Subjective well-being among psychotherapists during the coronavirus disease pandemic: A cross-cultural survey from 12 european countries

Angelika Van Hoy, Marcin Rzeszutek, Małgorzata Pięta, Jose M. Mestre, Álvaro Rodríguez-Mora, Nick Midgley, Joanna Omylinska-Thurston, Anna Dopierala, Fredrik Falkenström, Jennie Ferlin, Vera Gergov, Milica Lazić, Randi Ulberg, Jan Ivar Røssberg, Camellia Hancheva, Stanislava Stoyanova, Stefanie J. Schmidt, Ioana R. Podina, Nuno Ferreira, Antonios KagialisHenriette Löffler-Stastka, Ewa Gruszczyńska

Research output: Contribution to journalArticlepeer-review


Objective: The aim of this study is to examine the amount of the total variance of the subjective well-being (SWB) of psychotherapists from 12 European countries explained by between-country vs. between-person differences regarding its cognitive (life satisfaction) and affective components (positive affect [PA] and negative affect [NA]). Second, we explored a link between the SWB and their personal (self-efficacy) and social resources (social support) after controlling for sociodemographics, work characteristics, and COVID-19-related distress. Methods: In total, 2915 psychotherapists from 12 countries (Austria, Bulgaria, Cyprus, Finland, Great Britain, Serbia, Spain, Norway, Poland, Romania, Sweden, and Switzerland) participated in this study. The participants completed the Satisfaction with Life Scale (SWLS), the International Positive and Negative Affect Schedule Short Form (I-PANAS- SF), the General Self-Efficacy Scale, and the Multidimensional Scale of Perceived Social Support. Results: Cognitive well-being (CWB; satisfaction with life) was a more country-dependent component of SWB than affective well-being (AWB). Consequently, at the individual level, significant correlates were found only for AWB but not for CWB. Higher AWB was linked to being female, older age, higher weekly workload, and lower COVID-19-related distress. Self-efficacy and social support explained AWB only, including their main effects and the moderating effect of self-efficacy. Conclusions: The results highlight more individual characteristics of AWB compared to CWB, with a more critical role of low self-efficacy for the link between social support and PA rather than NA. This finding suggests the need for greater self-care among psychotherapists regarding their AWB and the more complex conditions underlying their CWB.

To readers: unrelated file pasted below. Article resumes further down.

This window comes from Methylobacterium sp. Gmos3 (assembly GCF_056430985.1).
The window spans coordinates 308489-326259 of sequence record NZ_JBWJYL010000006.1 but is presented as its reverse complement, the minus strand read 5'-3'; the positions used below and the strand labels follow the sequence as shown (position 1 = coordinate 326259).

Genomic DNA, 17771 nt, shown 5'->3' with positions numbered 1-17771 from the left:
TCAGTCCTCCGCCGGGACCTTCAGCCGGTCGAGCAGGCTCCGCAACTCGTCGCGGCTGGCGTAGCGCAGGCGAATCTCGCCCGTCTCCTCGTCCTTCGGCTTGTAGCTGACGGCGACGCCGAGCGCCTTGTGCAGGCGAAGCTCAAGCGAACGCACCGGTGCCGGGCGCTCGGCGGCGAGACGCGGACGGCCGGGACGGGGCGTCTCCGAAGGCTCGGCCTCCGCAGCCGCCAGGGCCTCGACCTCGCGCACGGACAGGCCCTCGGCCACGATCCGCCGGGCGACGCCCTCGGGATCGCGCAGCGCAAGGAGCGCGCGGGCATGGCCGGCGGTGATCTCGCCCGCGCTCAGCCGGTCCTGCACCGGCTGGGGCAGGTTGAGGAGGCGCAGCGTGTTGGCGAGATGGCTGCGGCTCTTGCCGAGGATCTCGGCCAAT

Original languageEnglish
Pages (from-to)315-323
Number of pages9
JournalJournal of Psychiatric Research
Publication statusPublished - Oct 2022


  • COVID-19
  • Cross-cultural comparison
  • Perceived social support
  • Psychotherapist
  • Self-efficacy
  • Well-being


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